Golf by the light of the Aurora Borealis while caught up in an ancient Scottish myth, find out how the Civil War might have ended on a golf course, fly with an RAF pilot as he buzzes a golf course that no one else can see, come across a magical golf club that can change one’s entire life, have your bag carried by a clairvoyant caddie, play a round for the hand of a beautiful girl, find out what heaven’s really like, and get caught on a haunted links after dark. These are just a few of the adventures that await the reader in this collection of 14 tales for golfers of all ages about golf, life, death…and everything in-between.
Golf Is No Ordinary Game proves exactly what it says – golf is an extraordinary game and I count myself very fortunate to make this game my profession. G. Guilford Barton provides a real treat with his collection of extraordinary tales that make for a fantastic read. – Gary Player, PGA legend & Member, World Golf Hall of Fame
Greg has an exceptional grasp of the game and how to weave it into his tales. His golf stories are fun, creative, and rich with characters that captured my imagination. I look forward to his next book! – Jan Stephenson, 16 LPGA wins, 14 international titles, Member, Sport Australia Hall of Fame, Member, Australian Golf Hall of Fame, Member, The Legends Tour Hall of Fame
Years ago I was rummaging around a bookstore when I came across a volume about Scotland. Inside I found a photograph of the Aurora Borealis blazing above the moorlands. Below the photo was a short blurb describing a bit of ancient Scottish folklore attributing the Northern Lights to a mythical tribe of creatures called the Nimble Men. What follows is the tale that myth inspired, one that weaves the colorful spirit of the game with the equally colorful legend.
Being a son of the Midwest, I am a big fan of the American farmer and his farm. For me there is nothing quite like strolling through a field of corn—a vast cloud-speckled sky overhead and fresh turned earth between my toes. I found the concept of a golf course weaving its way through cropland irresistible, regardless of how ridiculous the idea. The Girl with the Swing is a tale chock full of old-fashioned ideas and old-fashioned values—even the thought of competing for someone’s hand is a throwback to days gone by. Days, I for one, wish were still around.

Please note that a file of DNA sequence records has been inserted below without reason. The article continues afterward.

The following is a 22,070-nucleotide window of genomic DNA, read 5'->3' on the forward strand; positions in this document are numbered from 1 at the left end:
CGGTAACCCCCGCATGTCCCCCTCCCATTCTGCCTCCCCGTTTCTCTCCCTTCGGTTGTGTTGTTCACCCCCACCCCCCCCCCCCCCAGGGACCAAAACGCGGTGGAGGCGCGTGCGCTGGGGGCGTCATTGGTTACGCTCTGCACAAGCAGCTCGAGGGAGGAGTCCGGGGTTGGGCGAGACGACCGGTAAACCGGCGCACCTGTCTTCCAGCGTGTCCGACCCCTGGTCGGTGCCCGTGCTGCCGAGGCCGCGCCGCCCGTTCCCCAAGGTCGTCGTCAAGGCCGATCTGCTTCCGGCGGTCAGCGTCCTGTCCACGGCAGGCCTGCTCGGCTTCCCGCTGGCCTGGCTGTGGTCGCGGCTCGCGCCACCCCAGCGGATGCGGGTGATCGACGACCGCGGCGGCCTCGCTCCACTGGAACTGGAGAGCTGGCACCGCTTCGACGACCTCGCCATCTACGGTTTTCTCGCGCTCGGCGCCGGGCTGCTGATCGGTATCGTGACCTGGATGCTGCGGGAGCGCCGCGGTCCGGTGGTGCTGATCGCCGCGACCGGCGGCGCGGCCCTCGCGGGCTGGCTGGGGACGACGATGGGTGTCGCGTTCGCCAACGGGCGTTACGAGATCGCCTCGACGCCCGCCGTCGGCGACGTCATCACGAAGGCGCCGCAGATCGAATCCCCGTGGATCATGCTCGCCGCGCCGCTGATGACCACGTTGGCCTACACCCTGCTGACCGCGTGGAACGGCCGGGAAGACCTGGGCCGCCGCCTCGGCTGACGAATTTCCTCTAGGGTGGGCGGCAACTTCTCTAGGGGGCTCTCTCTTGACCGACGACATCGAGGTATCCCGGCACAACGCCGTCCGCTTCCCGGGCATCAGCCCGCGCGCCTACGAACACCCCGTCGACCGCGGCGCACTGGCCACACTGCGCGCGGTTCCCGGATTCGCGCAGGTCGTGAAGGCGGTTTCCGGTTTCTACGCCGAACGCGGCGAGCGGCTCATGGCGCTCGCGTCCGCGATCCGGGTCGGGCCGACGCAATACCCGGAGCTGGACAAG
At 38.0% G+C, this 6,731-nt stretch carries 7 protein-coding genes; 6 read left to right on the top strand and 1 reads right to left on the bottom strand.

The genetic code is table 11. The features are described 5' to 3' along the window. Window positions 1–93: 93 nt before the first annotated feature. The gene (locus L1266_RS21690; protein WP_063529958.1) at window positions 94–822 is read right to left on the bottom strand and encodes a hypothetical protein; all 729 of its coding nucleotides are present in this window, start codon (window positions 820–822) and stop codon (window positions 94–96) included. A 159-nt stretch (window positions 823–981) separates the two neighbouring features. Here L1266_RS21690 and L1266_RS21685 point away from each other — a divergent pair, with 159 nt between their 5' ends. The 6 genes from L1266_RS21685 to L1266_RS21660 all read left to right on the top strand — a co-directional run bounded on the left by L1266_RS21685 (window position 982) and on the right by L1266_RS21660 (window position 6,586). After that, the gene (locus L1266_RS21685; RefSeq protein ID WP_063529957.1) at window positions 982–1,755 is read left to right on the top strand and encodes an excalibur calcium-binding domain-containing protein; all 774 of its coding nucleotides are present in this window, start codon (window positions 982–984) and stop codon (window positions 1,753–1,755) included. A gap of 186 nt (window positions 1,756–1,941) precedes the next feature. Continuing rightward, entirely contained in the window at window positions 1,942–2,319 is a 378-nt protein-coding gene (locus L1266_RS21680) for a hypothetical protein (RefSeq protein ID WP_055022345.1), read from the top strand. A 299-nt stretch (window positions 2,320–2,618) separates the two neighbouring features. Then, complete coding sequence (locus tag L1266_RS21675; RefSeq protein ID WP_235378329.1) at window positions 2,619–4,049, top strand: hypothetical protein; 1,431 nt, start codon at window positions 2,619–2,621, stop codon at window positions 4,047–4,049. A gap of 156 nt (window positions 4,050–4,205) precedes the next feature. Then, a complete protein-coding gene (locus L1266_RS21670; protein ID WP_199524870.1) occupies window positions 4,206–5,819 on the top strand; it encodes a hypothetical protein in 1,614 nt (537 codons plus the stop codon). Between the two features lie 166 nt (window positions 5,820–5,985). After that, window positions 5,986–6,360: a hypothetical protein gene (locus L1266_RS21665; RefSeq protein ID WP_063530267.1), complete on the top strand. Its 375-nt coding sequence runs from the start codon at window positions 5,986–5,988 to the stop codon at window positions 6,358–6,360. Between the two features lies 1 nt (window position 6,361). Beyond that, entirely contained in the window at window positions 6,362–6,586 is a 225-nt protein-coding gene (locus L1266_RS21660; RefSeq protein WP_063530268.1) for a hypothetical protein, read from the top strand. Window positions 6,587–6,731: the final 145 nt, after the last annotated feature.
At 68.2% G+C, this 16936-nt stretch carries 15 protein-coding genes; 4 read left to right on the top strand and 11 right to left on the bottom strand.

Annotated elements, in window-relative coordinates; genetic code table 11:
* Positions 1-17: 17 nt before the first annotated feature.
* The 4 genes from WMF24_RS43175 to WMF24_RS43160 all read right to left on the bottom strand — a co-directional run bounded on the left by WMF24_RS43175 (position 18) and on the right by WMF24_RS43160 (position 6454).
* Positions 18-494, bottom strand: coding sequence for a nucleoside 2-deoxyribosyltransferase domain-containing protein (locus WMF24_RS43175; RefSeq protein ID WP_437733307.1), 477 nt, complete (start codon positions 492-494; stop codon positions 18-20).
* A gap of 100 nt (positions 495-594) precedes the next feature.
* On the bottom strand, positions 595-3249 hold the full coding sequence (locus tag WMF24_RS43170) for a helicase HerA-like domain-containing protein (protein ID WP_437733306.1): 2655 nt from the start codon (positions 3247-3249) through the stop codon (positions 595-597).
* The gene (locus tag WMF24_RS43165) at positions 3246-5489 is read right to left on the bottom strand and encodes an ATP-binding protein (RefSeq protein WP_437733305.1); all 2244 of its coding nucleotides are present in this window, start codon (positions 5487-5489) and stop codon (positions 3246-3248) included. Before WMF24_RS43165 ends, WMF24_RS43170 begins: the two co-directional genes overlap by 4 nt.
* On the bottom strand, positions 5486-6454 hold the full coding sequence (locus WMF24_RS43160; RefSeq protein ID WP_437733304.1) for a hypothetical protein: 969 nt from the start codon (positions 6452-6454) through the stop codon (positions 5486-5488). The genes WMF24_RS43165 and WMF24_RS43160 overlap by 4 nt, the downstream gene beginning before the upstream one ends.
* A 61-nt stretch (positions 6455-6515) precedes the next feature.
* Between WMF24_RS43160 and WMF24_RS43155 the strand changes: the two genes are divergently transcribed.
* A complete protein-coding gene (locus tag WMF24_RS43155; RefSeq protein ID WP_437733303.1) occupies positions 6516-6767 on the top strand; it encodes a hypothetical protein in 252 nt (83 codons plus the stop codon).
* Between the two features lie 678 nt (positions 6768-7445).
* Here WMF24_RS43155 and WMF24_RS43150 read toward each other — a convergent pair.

Good versus evil. There is nothing I find quite as compelling as a tale pitting good against evil. For isn’t that the common thread of all history? The Flying Scotsman is the story of one man’s journey into the heart of darkness, lured there by the trappings of an unrighteous world. There he must make a choice. To fight or surrender. Win or lose. Do or die. Fear, apathy, courage, faith. All can be found here, with golf providing the path leading to freedom…or destruction. And the nattily-dressed antagonist? Well, surely the Bible warns us that the devil often comes clothed as an angel of light.
I have always had a certain amount of admiration (or is it envy?) for caddies, those constant companions of golfers at the highest of levels. Maybe it’s their access to golf’s most hallowed grounds, or their effortless displays of etiquette, or those spotless overalls they wear branded by the pro whose bag they carry. But I think what impresses me the most is their apparent omniscient knowledge of whatever course they’re on. This story takes that “local knowledge” to the next whimsical level as the reader meets a young lass by the name of Rachel — a clairvoyant caddie.
This story is inspired by a haunting Scottish folk song titled Glencoe. The song tells the sad tale of brother clans caught up in treachery, betrayal and murder. Not the most shining moment in the history of Scotland. Although I’ve turned it into a ghost story, I must confess that I do not believe in ghosts. I do, however, acknowledge the existence of something just as grim — revenge.
The game of golf has many storied heroes. Jones, Hogan, Palmer and Nicklaus easily come to mind. Other greats can be found further back in the dim halls of golf’s pantheon, like Harry Vardon and Francis Ouimet. But there is one man whose shadow, in my humble opinion, eclipses them all — a larger than life Scotsman by the name of Old Tom Morris.